The discipline of art history and field of visual culture studies move across a spectrum of social and historical contexts and conceptual frameworks. Students taking courses in AHVCS focus on histories of artistic production and material culture. They investigate the lives of images, artifacts, and built environments, and consider how visual practices have shaped values, experience, identity and action.

Whitman College offers major and minor study programs in art history and visual culture studies. Both programs present a flexible and rigorous curriculum that incorporates perspectives from other fields, including Environmental Studies, Asian Studies, Race and Ethnic Studies, and German Studies. Our courses enable students to explore, understand and evaluate topics as diverse as the form and function of early Indo-Islamic architecture, European design theory and production, art and urban revitalization, and decolonizing the museum.  Major and minor students become familiar with the history and historiography of visual texts, and contemporary interdisciplinary approaches to the study of representation in its multiple forms.

Annotations & Announcements

  • Along The Columbia River: Maya Lin and The Confluence Project

    February 1, 2021 • In 2018, the Confluence Project donated their archival materials to Whitman College. These include blueprints, site surveys, models and maquettes, drawings and sketches by Maya Lin and the artists, architects and engineers with whom she collaborated. Over the past two years, students in ARTH 352 Art/Environment, along with Associate Professor Matt Reynolds, Penrose Library archivists, and Maxey Musuem Director and Senior Adjunct Assistant Professor Libby Miller, have been planning an exhibition of this material on Whitman’s campus. Along the Columbia: Maya Lin and the Confluence Project, will be on display at Whitman’s Maxey Museum from April 23 to July 30, 2021.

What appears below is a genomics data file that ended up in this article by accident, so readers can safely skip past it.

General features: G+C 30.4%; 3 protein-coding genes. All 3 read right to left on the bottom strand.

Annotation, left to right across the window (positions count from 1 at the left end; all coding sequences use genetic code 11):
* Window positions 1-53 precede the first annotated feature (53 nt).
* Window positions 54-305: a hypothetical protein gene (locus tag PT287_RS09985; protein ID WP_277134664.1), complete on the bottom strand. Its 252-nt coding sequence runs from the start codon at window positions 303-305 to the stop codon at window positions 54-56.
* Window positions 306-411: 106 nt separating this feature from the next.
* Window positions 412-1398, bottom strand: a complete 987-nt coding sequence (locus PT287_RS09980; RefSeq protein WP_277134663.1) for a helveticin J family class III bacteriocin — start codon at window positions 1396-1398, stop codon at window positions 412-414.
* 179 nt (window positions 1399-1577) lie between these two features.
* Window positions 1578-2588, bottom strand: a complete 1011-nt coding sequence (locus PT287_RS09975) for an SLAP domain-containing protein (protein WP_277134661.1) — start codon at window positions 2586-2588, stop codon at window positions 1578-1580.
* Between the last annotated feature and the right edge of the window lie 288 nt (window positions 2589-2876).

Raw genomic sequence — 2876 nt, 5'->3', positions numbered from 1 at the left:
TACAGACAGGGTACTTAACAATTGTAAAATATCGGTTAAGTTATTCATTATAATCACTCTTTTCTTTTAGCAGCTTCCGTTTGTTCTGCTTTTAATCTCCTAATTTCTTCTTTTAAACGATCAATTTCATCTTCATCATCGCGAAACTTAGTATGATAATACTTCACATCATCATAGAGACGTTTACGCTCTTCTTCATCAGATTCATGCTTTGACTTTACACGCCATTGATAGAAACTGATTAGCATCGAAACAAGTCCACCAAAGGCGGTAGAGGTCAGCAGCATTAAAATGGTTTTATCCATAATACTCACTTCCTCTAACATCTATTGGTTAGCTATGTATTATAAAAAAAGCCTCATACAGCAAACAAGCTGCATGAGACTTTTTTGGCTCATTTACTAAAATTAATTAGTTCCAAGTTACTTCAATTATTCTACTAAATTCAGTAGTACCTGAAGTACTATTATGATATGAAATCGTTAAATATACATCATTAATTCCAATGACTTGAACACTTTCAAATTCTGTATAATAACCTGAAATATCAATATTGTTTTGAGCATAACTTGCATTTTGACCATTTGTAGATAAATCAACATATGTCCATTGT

• Lisa Uddin Papers, 2004-2014

    January 1, 2021 • The Lisa Uddin Papers consists of the research materials for Zoo Renewal: White Flight and the Animal Ghetto, adesign history of zoological parks in the United States. The collection spans from approximately 2004-2014, and contains ephemera and research materials from zoos in Detroit, Atlanta, Washington D.C., Seattle, San Diego, Portland, Rochester, Providence, Baltimore, and Toronto.The collection reflects Uddin's particular interest in the revitalization of the U.S. zoo space and institutional identity in the 1960s and 1970s as it pertains to urbanization, wildlife conservation, and American race relations.

  • New Scholarship on Race and Modern Architecture

    August 11, 2020 • Prof. Uddin publishes new research on race and modern architecture.